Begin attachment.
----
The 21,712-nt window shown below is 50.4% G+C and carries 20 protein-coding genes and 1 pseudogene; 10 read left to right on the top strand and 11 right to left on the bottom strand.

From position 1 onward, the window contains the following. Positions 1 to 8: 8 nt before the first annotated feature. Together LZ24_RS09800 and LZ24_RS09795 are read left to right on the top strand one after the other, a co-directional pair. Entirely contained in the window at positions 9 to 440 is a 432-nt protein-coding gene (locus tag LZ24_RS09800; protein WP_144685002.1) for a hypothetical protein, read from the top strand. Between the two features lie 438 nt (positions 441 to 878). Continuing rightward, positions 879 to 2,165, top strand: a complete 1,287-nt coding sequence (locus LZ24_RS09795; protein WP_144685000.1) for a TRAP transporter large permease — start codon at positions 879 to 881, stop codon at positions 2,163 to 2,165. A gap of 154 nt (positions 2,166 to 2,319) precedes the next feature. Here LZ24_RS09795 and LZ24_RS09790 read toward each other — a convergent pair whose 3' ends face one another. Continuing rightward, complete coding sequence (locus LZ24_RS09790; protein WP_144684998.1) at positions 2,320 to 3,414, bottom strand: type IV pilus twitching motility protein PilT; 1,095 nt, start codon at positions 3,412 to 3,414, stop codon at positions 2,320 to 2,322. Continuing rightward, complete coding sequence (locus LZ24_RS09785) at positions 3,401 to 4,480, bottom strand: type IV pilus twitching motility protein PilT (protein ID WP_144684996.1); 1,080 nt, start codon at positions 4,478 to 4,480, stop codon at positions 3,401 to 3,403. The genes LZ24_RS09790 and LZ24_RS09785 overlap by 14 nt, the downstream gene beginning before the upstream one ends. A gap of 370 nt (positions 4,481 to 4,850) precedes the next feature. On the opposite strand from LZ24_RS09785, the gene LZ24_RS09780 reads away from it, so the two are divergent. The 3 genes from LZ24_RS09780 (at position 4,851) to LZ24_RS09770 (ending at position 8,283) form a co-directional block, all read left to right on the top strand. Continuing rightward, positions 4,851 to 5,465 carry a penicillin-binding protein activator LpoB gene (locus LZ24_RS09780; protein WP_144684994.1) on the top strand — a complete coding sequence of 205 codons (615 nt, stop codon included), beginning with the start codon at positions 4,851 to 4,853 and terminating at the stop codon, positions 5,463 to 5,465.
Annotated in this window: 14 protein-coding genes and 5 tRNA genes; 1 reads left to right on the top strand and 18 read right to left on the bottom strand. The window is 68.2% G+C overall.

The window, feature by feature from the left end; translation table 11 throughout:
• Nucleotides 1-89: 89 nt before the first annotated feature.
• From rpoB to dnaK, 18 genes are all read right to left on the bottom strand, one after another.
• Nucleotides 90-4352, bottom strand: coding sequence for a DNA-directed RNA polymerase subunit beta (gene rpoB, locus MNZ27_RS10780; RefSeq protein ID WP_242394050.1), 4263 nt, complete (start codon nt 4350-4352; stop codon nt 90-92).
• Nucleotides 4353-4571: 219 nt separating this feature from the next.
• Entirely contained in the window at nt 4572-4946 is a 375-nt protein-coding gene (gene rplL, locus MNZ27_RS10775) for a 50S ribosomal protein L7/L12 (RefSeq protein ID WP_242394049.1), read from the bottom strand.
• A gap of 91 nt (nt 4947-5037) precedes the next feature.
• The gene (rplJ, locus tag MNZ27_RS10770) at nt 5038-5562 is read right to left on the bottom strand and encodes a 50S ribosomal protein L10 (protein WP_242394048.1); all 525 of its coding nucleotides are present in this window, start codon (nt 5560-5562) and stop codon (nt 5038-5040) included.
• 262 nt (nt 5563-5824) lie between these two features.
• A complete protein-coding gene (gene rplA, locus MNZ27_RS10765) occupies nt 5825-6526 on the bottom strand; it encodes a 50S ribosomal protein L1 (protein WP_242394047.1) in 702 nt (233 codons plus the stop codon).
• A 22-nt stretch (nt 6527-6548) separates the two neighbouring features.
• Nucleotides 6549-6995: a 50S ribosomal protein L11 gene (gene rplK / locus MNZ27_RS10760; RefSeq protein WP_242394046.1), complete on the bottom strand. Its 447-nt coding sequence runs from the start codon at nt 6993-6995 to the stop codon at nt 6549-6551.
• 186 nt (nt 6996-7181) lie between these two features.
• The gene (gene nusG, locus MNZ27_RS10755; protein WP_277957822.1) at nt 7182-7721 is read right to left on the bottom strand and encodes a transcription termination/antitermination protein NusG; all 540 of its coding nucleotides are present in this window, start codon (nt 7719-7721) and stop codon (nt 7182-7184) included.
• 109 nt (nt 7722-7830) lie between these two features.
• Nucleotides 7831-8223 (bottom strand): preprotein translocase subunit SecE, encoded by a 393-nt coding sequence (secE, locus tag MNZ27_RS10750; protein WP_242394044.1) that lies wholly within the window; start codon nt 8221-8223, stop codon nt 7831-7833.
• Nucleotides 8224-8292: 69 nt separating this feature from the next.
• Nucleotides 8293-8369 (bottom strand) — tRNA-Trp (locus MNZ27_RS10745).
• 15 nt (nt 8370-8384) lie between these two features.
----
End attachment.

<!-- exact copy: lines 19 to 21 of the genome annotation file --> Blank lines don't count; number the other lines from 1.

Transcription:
• Nucleotides 7831-8223 (bottom strand): preprotein translocase subunit SecE, encoded by a 393-nt coding sequence (secE, locus tag MNZ27_RS10750; protein WP_242394044.1) that lies wholly within the window; start codon nt 8221-8223, stop codon nt 7831-7833.
• Nucleotides 8224-8292: 69 nt separating this feature from the next.
• Nucleotides 8293-8369 (bottom strand) — tRNA-Trp (locus MNZ27_RS10745).